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Trade Policy Toward Supply Chains After the Great Recession

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  • Chad P. Bown

    () (CEPR)

Abstract

How does trade policy treat intermediate inputs relative to other imported products? Slow economic and trade growth during the recovery from the Great Recession, as well as recent political developments in the UK and USA, pose a threat to cross-border supply chains and have thus brought this question to the forefront of policy circles. This note investigates by examining new and detailed data on Group of 20 (G20) trade policy use through 2016, with a special emphasis on changes in policymaking behavior since 2010. First, there is no evidence that the G20 economies made significant changes to their applied import tariffs during this period. However, there has been a modest increase in import protection arising through other policy instruments of note such as the temporary trade barriers (TTBs) of antidumping, countervailing duties and safeguards. More importantly, there is evidence of changes in how countries have applied their TTBs. TTBs were increasingly imposed on imports not only from China, but also on imports from other countries, reversing a post-2001 trend. Furthermore, TTB protection has moved away from imports of final goods and toward imports of intermediate inputs. These shifts in policy have several potential contributing causes as well as economic consequences, including for cross-border supply chains.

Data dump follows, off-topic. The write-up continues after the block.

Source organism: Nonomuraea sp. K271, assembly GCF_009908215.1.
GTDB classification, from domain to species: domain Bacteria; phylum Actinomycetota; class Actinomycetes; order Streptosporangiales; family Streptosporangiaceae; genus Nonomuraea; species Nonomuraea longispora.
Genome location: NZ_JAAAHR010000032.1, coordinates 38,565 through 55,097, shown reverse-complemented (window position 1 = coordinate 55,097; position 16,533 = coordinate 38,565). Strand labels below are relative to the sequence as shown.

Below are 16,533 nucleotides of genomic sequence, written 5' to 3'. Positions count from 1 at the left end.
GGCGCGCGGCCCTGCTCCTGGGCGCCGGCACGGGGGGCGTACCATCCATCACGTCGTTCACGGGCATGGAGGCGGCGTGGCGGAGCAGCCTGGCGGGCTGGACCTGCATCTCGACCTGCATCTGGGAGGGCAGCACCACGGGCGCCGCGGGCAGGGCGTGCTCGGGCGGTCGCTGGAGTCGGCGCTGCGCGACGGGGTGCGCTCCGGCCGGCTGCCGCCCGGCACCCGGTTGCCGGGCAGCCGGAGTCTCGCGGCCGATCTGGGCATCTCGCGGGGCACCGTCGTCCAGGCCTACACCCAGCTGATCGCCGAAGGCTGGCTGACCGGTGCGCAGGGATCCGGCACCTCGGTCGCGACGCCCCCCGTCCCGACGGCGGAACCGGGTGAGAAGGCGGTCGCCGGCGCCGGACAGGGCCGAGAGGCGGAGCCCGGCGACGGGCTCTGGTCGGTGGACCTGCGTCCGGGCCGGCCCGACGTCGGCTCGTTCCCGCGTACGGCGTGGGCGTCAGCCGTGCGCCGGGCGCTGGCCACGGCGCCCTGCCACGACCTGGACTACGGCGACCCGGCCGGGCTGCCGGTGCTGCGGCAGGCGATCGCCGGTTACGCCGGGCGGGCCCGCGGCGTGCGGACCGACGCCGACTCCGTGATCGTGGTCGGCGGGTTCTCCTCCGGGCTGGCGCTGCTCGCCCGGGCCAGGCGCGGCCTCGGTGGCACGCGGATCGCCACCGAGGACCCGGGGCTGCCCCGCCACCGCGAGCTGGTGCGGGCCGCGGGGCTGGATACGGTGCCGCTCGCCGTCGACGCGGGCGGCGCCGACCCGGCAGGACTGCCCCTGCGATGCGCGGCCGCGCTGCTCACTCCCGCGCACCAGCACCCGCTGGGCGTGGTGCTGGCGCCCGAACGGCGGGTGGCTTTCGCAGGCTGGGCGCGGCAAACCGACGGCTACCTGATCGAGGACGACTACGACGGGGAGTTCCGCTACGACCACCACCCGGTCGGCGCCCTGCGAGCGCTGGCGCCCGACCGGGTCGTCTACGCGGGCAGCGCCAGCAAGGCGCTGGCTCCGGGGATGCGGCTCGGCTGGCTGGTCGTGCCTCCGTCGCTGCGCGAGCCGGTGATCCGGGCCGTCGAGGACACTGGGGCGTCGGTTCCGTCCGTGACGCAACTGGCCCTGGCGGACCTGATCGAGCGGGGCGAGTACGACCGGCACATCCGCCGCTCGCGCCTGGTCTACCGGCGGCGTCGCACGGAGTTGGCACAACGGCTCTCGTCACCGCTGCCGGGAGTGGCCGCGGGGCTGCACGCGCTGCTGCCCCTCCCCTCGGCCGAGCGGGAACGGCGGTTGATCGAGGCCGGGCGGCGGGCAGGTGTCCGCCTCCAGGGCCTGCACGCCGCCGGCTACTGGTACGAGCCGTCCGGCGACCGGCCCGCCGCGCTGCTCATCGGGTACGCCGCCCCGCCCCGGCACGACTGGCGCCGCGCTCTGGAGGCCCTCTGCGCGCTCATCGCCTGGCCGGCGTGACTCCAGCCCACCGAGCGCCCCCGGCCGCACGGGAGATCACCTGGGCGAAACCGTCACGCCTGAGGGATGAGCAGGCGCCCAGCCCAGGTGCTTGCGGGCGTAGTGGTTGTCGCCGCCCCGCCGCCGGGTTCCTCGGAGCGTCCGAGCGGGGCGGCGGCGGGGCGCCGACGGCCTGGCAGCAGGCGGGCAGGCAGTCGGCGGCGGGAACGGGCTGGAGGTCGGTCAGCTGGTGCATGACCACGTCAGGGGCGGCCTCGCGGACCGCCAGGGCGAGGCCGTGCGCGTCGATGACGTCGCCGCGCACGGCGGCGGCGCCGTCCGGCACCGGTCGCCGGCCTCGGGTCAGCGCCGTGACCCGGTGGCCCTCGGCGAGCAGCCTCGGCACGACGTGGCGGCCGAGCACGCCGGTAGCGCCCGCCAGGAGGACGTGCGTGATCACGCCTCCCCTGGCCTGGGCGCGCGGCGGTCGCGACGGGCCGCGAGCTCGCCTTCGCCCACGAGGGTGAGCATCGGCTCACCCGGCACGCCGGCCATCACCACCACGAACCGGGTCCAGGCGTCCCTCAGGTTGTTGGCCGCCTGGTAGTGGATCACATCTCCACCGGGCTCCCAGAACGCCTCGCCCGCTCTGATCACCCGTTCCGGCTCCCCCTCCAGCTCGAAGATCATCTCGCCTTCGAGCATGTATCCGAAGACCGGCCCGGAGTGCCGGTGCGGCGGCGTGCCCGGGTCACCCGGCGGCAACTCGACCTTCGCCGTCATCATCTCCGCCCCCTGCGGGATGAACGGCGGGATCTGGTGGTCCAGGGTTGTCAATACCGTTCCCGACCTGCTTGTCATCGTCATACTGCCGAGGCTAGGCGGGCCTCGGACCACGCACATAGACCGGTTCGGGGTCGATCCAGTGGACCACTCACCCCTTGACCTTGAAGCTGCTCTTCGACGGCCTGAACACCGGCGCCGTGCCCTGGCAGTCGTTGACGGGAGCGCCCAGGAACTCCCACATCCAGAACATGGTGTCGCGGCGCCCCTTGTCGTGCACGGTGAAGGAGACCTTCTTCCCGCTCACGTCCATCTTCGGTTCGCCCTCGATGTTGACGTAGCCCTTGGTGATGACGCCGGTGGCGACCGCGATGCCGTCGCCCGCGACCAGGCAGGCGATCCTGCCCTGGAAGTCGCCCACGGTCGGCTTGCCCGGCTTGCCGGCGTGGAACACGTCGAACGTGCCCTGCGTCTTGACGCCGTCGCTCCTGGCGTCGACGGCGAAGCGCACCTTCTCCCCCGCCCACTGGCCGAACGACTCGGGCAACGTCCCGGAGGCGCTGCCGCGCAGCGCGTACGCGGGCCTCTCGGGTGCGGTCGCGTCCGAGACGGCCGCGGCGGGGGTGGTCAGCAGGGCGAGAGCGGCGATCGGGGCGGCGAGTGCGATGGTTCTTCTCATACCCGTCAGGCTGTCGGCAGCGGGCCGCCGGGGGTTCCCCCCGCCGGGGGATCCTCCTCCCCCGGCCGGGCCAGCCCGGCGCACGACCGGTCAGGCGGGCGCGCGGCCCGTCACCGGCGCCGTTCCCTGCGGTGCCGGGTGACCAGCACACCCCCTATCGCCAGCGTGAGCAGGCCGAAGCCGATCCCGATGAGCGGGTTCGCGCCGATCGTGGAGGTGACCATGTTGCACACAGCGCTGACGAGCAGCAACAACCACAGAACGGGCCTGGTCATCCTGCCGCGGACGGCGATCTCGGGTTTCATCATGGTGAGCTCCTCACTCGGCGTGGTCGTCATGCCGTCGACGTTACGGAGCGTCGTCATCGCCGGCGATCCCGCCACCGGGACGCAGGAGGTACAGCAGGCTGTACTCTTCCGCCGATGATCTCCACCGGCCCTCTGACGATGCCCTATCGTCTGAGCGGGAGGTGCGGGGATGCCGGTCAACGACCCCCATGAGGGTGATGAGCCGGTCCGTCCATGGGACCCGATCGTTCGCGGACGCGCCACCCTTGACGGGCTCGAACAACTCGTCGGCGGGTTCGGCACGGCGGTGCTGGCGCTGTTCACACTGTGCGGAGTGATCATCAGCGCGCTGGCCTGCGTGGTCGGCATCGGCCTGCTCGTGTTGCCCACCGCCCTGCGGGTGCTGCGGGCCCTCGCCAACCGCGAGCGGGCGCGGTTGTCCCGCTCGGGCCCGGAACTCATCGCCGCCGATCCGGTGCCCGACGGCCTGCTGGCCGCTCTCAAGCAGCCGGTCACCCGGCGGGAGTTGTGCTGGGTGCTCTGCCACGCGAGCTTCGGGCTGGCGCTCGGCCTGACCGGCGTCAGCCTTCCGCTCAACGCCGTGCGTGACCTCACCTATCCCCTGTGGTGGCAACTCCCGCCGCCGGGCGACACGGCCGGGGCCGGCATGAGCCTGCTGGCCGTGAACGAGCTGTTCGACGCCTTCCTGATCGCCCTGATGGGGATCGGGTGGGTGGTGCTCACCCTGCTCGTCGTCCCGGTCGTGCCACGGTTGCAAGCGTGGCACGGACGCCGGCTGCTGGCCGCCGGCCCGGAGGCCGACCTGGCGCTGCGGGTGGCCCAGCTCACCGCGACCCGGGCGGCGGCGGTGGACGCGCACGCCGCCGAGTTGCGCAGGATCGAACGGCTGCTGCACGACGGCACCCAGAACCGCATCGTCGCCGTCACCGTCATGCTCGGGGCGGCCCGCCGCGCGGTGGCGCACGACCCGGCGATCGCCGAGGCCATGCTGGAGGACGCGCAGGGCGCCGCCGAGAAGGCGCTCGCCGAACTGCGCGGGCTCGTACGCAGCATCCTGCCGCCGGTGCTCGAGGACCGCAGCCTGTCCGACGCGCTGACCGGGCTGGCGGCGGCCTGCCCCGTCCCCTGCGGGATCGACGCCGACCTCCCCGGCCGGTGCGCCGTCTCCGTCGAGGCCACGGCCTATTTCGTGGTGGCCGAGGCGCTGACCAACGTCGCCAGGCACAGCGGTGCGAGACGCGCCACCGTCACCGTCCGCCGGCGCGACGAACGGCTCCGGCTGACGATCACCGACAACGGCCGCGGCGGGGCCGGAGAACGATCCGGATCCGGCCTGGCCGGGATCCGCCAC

Suggested Citation

  • Chad P. Bown, 2018. "Trade Policy Toward Supply Chains After the Great Recession," IMF Economic Review, Palgrave Macmillan;International Monetary Fund, vol. 66(3), pages 602-616, September.
  • Handle: RePEc:pal:imfecr:v:66:y:2018:i:3:d:10.1057_s41308-018-0061-9
    DOI: 10.1057/s41308-018-0061-9
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    Cited by:

    1. Chad Brown & Paola Conconi & Aksel Erbahar & Lorenzo Trimarchi, 2020. "Trade Protection Along Supply Chains," Working Papers ECARES 2020-52, ULB -- Universite Libre de Bruxelles.
    2. Lionel Fontagné & Cecilia Bellora, 2019. "Shooting oneself in the foot? US trade policy coping with Global Value Chains," Post-Print hal-02128135, HAL.
    3. Al-Ubaydli, Omar, 2020. "Understanding How the Coronavirus Affects the Global Economy: A Guide for Non-Economists," MPRA Paper 99642, University Library of Munich, Germany.
    4. Bown, Chad P. & Erbahar, Aksel & Zanardi, Maurizio, 2020. "Global Value Chains and the Removal of Trade Protection," CEPR Discussion Papers 14451, C.E.P.R. Discussion Papers.
    5. Sébastien Miroudot & Håkan Nordström, 2020. "Made in the World? Global Value Chains in the Midst of Rising Protectionism," Review of Industrial Organization, Springer;The Industrial Organization Society, vol. 57(2), pages 195-222, September.
    6. Cecilia Bellora & Lionel Fontagné, 2019. "Shooting Oneself in the Foot? Trade War and Global Value Chains," Working Papers 2019-18, CEPII research center.
    7. Stefano Schiavo & Chiara Tomasi & Min Zhu, 0. "Anti-dumping activities against China: patterns and effects," Economia Politica: Journal of Analytical and Institutional Economics, Springer;Fondazione Edison, vol. 0, pages 1-24.

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    JEL classification:

    • F13 - International Economics - - Trade - - - Trade Policy; International Trade Organizations

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